The one thing in common with all the characters is that they are all trying to get away from something in order to change their life to help someone back home; what is often portrayed in the media is that victims of human trafficking are someone else’s problem, someone else’s child, someone else’s pain, and someone for society to batter and belittle. These people are victims, they are just normal everyday people, and for a short time, just for a moment, Giang is shown as the child he was, having fun and enjoying life as he should do.

‘My Mind is Free’ is a powerful and thought provoking piece that sends home a very important message: I would defy anyone not to be moved by it. This is a play that makes you think; it makes you judge your own humanity, and ask questions of society.

The ‘My Mind Is Free’ tour presented by Rah Rah Theatre Company continues at the following venues. I urge you all to see it.


East London Lines

Bringing to an end a two weeks stretch around the city, “My Mind is Free” made a satisfying final appearance on-stage at Croydon’s famous Fairfield Halls.

The play, written by playwright Sam Halls and produced by the Rah Rah theatre company, tells the story of four individuals, three of them illegal immigrants, who find themselves trapped in the back of a truck heading to an unknown destination. The Rah Rah theatre company was set up in 2001 with the main goal of bringing community into theatre and their productions.

In one continuous run and through a remarkable use of its only four cast members, the narrative drifts between characters in order to explain how each of them ended up imprisoned in the truck. Although certain aspects of the story might come across as superfluous, the production still manages to achieve a strong degree of thoughtful criticism towards the issues it sets out to dramatise: human trafficking and immigration.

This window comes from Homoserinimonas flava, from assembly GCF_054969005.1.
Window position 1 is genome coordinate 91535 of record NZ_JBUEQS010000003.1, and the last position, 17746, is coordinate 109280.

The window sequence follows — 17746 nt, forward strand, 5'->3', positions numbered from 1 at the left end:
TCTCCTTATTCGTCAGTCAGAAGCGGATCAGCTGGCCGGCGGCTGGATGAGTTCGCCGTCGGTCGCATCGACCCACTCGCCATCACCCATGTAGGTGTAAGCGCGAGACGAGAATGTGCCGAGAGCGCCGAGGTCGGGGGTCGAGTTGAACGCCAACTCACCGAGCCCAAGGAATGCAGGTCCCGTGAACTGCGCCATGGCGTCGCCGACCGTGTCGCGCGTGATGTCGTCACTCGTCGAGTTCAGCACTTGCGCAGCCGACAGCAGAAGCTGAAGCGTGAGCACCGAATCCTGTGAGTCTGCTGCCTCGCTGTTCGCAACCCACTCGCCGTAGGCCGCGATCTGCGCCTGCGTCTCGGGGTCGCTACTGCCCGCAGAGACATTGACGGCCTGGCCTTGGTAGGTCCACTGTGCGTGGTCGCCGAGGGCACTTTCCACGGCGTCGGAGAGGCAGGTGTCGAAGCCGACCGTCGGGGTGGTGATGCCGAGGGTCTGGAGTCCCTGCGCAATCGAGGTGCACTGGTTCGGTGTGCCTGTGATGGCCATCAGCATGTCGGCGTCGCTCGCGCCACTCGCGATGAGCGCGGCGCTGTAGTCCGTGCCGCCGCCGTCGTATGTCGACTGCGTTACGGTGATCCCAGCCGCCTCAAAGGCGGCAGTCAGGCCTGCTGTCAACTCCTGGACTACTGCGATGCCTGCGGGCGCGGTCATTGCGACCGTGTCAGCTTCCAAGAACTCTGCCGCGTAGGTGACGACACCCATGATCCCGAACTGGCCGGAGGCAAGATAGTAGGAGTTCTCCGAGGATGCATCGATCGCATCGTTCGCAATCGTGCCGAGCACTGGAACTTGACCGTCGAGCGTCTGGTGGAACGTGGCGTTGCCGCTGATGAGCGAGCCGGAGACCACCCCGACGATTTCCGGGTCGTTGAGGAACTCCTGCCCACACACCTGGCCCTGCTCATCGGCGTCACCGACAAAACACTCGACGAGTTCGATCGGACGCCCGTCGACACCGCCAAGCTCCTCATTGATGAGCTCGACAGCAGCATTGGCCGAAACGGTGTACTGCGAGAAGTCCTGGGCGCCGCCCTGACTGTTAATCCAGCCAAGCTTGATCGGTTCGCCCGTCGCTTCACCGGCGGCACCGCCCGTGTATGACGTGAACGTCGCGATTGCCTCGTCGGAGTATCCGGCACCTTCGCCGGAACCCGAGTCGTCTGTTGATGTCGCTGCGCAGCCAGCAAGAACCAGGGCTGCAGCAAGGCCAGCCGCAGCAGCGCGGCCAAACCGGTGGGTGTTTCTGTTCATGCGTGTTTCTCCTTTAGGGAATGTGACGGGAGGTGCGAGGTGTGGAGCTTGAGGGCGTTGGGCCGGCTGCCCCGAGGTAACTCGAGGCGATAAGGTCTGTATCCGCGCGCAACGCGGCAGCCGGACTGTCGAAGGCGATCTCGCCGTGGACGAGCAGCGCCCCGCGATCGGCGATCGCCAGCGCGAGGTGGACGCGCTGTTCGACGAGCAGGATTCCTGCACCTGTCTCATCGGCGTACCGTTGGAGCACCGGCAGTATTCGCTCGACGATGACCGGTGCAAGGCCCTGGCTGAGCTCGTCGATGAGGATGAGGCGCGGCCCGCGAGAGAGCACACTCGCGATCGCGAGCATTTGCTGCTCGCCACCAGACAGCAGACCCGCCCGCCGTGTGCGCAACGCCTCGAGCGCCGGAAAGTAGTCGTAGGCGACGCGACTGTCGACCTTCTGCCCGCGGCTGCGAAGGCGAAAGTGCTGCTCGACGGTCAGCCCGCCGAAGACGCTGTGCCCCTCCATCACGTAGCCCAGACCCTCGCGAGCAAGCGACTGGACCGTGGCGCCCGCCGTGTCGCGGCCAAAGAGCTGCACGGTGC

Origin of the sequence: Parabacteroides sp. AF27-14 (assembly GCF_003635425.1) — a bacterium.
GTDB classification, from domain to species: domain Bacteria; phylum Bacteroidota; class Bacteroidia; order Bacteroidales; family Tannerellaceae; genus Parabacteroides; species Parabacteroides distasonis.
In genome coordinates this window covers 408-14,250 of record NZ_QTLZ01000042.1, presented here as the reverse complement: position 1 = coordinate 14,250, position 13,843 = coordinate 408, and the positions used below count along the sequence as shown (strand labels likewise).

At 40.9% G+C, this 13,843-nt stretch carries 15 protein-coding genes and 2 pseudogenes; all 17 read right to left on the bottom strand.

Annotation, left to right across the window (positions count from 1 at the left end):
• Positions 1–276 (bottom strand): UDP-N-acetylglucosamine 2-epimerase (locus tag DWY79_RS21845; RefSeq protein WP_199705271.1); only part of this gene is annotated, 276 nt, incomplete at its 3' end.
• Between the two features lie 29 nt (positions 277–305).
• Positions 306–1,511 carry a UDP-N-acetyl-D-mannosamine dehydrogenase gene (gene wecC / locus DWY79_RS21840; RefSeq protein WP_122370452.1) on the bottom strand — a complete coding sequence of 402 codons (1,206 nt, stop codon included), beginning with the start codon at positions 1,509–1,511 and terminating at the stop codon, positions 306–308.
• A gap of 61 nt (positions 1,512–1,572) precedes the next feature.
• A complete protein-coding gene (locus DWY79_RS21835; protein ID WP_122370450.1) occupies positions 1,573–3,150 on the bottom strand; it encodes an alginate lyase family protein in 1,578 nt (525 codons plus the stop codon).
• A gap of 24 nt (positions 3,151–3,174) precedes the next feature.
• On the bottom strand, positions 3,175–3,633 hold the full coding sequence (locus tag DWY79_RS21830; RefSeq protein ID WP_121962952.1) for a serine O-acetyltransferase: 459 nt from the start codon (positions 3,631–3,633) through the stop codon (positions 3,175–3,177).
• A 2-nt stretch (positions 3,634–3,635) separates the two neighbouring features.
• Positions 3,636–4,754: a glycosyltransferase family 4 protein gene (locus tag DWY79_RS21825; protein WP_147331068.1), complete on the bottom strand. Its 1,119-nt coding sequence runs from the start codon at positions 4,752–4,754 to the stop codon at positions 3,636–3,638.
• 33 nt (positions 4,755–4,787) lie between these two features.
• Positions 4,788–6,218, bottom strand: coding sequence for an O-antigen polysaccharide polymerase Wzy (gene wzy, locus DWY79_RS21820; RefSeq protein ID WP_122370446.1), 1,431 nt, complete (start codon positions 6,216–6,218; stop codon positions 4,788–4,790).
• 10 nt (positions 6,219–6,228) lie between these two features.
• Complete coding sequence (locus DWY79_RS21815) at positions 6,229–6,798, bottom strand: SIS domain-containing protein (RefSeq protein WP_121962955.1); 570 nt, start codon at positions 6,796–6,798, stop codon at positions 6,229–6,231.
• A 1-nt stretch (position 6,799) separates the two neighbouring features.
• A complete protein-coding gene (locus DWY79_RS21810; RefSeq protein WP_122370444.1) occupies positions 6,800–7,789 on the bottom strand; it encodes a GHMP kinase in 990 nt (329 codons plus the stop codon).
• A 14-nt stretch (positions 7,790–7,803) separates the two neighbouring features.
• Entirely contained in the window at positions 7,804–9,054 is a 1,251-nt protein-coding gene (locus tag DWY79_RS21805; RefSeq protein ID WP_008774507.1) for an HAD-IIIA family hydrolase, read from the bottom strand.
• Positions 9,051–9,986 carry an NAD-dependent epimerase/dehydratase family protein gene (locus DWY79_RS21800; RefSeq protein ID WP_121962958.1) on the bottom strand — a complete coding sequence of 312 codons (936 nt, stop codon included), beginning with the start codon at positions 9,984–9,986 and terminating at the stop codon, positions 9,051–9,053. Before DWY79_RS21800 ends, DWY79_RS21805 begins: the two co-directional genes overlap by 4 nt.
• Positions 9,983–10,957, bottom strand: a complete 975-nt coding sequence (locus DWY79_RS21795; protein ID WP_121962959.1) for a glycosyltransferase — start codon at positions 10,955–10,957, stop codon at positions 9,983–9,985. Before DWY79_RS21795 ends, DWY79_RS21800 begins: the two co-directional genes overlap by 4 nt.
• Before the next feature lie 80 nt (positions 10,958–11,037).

While the play strives towards a cold, harsh and sublimely insensitive portrait of British society in relation to these subjects (for example its representation of a West London ‘posh’ family’s attitude to immigration), each main character provides an interesting insight into the feelings and struggles of an illegal immigrant.

From the very moment when the person takes (or is forced to make) the decision to leave her country, to the moment they arrive and the first cultural clash takes place, “My Mind is Free” never shies away from a rough and highly discerning style.

At points, Hall’s playwright does find it difficult to balance these two visions. Some characters just feel like mere stereotypical embodiments, rather than more thoughtfully complex additives to the whole picture. The Brazillian husband that repeatedly says “Por Siempre” instead of “Pra Sempre”, or the Vietnamese family that’s always in debt somehow just never quite seem real.

Yet again, this doesn’t go as far as to cloud the play’s powerful critique qualities.

In fact, once we get deeply involved with the characters suffer and we begin to understand the different ways in which human trafficking can take place, it’s really hard not be moved by it, and practically impossible not have an interest in knowing more about the human trafficking picture around where you live.

As a whole, “My Mind is Free” works as a refreshing and highly critical turn to a really important, but somehow surprisingly overlooked topic. It succeeds at a getting a clear message on human trafficking and immigration across, understanding its implications and consequences, and at the same time shows the reach and quality of communal theatre in London.

By Roberto Stifano Flores